A swift keel cutterWB No. 236AVAILABLE
For nearly 40 years, Skip Green sailed BACCARAT all summer long from his home on the Maine coast. He kept her in good shape while he could, but his recent death means she needs a new owner to look after her and bring her back to her former glory.
Launched in 1933 into Detroit’s St. Clair River from the designer’s boatyard, Baccarat proved fast right from the beginning. In her first year, she won the 235-mile Port Huron–Mackinac Race and repeated this same win for the next three years. In between, she got her first taste of salt water and to everyone’s surprise took Class B honors in the 1934 Bermuda Race. Not bad for this young seat-of-the-pants designer and the boat he built named BACCARAT, because its performance was considered a gamble.
Russell Pouliot’s father, Joseph, also built boats, but this eldest son was a sailor and knew about racing—before age 30 having won the same race from Port Huron to Mackinac Island in his own boat Bernida, a George Owen–designed R-class sloop. BACCARAT, in fact, looks a little like a big R-boat: slim and low, with generous overhangs and a big rig.
Around World War II, BACCARAT moved permanently from fresh water to salt—home-ported first in City Island, then for many years on Buzzards Bay. Skip Green and his then-wife, Lucy McCarthy, acquired BACCARAT in Mattapoisett in 1975. After a few years sailing and living aboard, they parked her ashore in Brooks, Maine, which is a few miles inland from Belfast. They were partway through a structural, leak-fixing refit when Anne and I met them through Joel White, whom they’d enlisted to help guide the repair. In the late 1980s when the boat was once again in commission, we often sailed our own yawl AIDA in company with this big, swift engineless sloop.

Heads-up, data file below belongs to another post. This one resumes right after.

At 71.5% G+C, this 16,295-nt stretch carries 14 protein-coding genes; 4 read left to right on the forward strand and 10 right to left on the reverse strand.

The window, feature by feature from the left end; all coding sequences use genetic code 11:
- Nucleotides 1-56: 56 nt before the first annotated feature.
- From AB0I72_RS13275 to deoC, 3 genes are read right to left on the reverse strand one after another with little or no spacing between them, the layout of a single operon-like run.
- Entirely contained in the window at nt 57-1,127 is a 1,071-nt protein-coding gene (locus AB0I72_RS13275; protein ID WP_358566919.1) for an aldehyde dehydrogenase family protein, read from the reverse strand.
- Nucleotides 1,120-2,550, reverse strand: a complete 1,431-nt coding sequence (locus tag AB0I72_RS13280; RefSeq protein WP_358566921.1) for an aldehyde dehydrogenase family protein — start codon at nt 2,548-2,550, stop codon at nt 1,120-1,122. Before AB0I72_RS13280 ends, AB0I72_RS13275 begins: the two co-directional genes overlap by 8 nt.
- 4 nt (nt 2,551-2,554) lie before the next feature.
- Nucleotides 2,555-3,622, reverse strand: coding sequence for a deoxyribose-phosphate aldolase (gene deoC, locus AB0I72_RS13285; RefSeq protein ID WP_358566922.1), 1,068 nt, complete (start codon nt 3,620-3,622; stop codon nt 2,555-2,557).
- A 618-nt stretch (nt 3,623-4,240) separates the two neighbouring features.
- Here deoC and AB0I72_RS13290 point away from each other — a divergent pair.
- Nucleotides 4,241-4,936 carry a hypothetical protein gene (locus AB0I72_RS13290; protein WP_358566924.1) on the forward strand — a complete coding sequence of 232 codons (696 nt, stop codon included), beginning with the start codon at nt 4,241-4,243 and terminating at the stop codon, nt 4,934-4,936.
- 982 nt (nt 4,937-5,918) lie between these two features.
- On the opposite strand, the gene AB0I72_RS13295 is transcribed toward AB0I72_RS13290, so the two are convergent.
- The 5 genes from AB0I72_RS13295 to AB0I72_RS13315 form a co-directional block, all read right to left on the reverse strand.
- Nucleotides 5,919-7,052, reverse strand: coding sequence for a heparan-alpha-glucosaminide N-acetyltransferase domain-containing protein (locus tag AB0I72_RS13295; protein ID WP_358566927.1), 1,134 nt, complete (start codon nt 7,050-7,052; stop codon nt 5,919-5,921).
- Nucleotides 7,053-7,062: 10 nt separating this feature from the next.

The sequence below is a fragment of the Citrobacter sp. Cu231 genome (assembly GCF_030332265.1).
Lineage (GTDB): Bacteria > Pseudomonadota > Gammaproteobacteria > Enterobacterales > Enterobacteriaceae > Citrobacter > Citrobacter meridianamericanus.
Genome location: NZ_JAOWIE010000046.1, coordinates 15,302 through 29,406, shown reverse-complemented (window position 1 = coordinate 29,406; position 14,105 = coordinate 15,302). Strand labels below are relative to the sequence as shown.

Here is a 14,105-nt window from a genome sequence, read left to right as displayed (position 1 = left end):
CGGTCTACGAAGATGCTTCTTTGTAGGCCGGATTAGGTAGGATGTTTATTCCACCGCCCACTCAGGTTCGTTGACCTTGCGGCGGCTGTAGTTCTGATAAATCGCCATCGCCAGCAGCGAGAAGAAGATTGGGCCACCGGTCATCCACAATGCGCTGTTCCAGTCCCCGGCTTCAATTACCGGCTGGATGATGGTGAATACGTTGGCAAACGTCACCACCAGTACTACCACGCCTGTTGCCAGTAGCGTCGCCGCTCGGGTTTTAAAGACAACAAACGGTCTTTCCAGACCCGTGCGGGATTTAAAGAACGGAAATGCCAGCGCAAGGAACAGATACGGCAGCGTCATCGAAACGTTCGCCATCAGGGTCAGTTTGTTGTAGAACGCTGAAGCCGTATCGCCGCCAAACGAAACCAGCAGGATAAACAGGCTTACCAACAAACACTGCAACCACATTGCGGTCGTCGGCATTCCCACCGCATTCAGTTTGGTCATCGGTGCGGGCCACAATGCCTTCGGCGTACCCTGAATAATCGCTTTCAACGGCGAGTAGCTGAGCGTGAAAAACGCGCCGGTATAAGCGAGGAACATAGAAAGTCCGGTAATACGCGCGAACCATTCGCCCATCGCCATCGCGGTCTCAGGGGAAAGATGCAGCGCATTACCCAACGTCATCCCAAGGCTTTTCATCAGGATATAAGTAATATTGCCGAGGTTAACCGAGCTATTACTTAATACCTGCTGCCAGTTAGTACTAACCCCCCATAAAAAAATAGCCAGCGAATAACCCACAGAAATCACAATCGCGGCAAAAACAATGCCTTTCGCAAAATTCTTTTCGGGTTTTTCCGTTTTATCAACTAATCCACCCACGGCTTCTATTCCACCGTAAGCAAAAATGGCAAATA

Skip Green’s life took many turns, but BACCARAT remained always at its core. He sailed her often, and frequently all by himself. She’s big for singlehanding, but despite Skip’s poor vision (he read a chart with a magnifying glass and could see buoys only with binoculars), he managed a solo cruise to Nova Scotia one summer without incident. How he loved that boat!
Skip’s repair and maintenance has always been of a utilitarian variety; he did everything himself without boatyard assistance but not to high-end yacht standards. Strength and performance were what he sought—along with a passably decent appearance. In recent years, his failing health put an end to all of it, and for the past three years, BACCARAT has lived ashore under a temporary shed where she’s begun to dry out. Skip Green kept this love of his life going for as long as he was able, but now that he’s gone (Skip died in October 2013), the boat needs another owner with the same good sense and energy to patch her up and get her in commission again.
- LOA 46′4″
- LWL 33′3″
- Beam 11′
- Draft 6′
- Doc. No. 283375
- Designed by Russell J. Pouliot.
- Built by Russell J. Pouliot, Inc., Detroit, Michigan, 1933
BACCARAT is still in Maine, located next to Skip’s shop at the north end of Islesboro—a ferry ride from Lincolnville Beach, then a drive. To learn more or to arrange for an inspection, contact Karen Betts by email at firstname.lastname@example.org.
Maynard Bray is WoodenBoat’s technical editor.
Send candidates for Save a Classic to Maynard Bray, WoodenBoat, P.O. Box 78, Brooklin, ME 04616.
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